The St. Clair County Health Department provides many programs and services for individuals, families, and the community. For more detailed information about our programs and services.
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The St. Clair County Health Department assures the accessibility of appropriate, and quality personal, public, and environmental health services to St. Clair County residents and their families.

For more information about us – our mission, vision, locations, and more.
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St. Clair County statistics, data and reports highlighting the health of the community. Click to View the Reports...

View the most recent recalls and alerts to unsafe, hazardous or defective products from federal agencies.

FDA and USDA

Recall Resource

The Teen Health Center (THC) provides friendly, adolescent-focused services for client’s ages 10 – 21.

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Health Department News

 

 

Lead Poisoning – Know the Facts

Lead poisoning can be caused by swallowing or breathing lead. Children under the age of 6 are most at risk although lead can also harm the unborn baby of a pregnant woman. Lead can cause learning and behavior problems such as slow growth and development, hearing and speech damage, and attention issues. These problems may never go away. Children can be exposed to lead from a variety of sources; the most common source is lead dust and lead paint in older homes. The only way to know if your child has been exposed to lead is to have a simple blood test at a doctor’s office or St. Clair County Health Department. Call (810) 987-5300 to schedule a lead testing appointment. To learn more about lead, visit here for additional lead resources.


Second Chance Naloxone Program

Second Chance Naloxone training and rescue kit distribution program is available for individuals at risk for opioid overdose or those who have contact with opioid using individuals. When administered, Naloxone can help to prevent death to an individual who is in the process of overdosing on opioids. Trainings will be available at the Health Department on the second Monday of each month starting February 8 from 5:00pm-6:00pm. Other components of the program include substance abuse recovery resources and community training options. The program is confidential. There is no charge; however participants must be 18 years old or older and be residents of St. Clair, Sanilac, Lapeer or Genesee County to receive a rescue kit. For more information or to register for the training call (810) 987-5300.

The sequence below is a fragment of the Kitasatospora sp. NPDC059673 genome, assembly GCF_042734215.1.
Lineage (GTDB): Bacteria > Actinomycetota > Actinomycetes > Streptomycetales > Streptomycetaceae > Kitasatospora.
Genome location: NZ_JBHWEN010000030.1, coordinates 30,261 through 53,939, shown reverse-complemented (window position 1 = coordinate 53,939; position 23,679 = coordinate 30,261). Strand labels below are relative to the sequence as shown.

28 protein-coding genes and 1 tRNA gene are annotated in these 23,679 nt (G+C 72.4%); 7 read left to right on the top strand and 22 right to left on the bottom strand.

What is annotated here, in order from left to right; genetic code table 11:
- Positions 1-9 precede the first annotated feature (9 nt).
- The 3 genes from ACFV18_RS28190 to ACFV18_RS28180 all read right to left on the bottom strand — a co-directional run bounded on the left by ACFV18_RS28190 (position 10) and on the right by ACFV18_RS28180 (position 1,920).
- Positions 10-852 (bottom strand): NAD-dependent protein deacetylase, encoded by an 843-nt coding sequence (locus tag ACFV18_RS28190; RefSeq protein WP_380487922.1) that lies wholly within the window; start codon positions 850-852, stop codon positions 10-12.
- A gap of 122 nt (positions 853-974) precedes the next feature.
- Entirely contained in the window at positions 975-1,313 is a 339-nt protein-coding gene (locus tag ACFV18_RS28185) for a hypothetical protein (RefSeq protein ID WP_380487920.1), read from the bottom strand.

It’s Not Too Late: Beat the Flu and Get Vaccinated!

Flu vaccines are available by appointment at St. Clair County Health Department at 3415 28th Street. Flu shots, including High Dose Flu vaccine for adults 65 years and older and FluMist, are available while supplies last. Flu vaccine is also available for adolescents ages 10 – 21, by appointment, at Teen Health Center at 2215 Court Street on the campus of Port Huron High School. Late appointments available at St. Clair County Health Department and Teen Health Center on Mondays – call ahead to schedule.

Most insurance is accepted and consider flu vaccination a covered benefit. For those who are uninsured or underinsured, cost will vary based on income eligibility and family size. For more information, contact Preventive Health & Immunizations at (810) 987-5300 or Teen Health Center at (810) 987-1311. Visit here for additional flu resources.


 

Immunization Waiver Education

Did you know that starting 1/1/15, the state of Michigan requires local health departments to provide one-on-one education to parents and guardians who are requesting a non-medical waiver? Call (810) 987-5300 to schedule a waiver appointment. Don’t delay – appointment slots are filling up fast!
Click here for more information.


 

Highly Pathogenic Avian Influenza (HPAI) H5

The Michigan Departments of Natural Resources (DNR) and Agriculture and Rural Development (MDARD) announced confirmed cases of highly pathogenic avian influenza (HPAI) H5N2 have been detected in the state. Avian influenza is a virus that can infect both free-ranging and domestic poultry such as chickens, turkeys, quail and geese. The U.S. Centers for Disease Control and Prevention considers the risk to people from these HPAI viruses to be low. To date, no human HPAI infections have been detected in the United States. Avian influenza is not a food safety concern and no birds or bird products infected with HPAI will enter the food chain. For updates visit www.michigan.gov/avianinfluenza. Click here for more information.

 

SCCHD has many services available aimed at improving the health of the community.  We strive to make these services and/or programs affordable to everyone ad are committed to reducing barriers to access whenever possible.  However, fees may apply to many programs, please check that service directly for any applicable costs.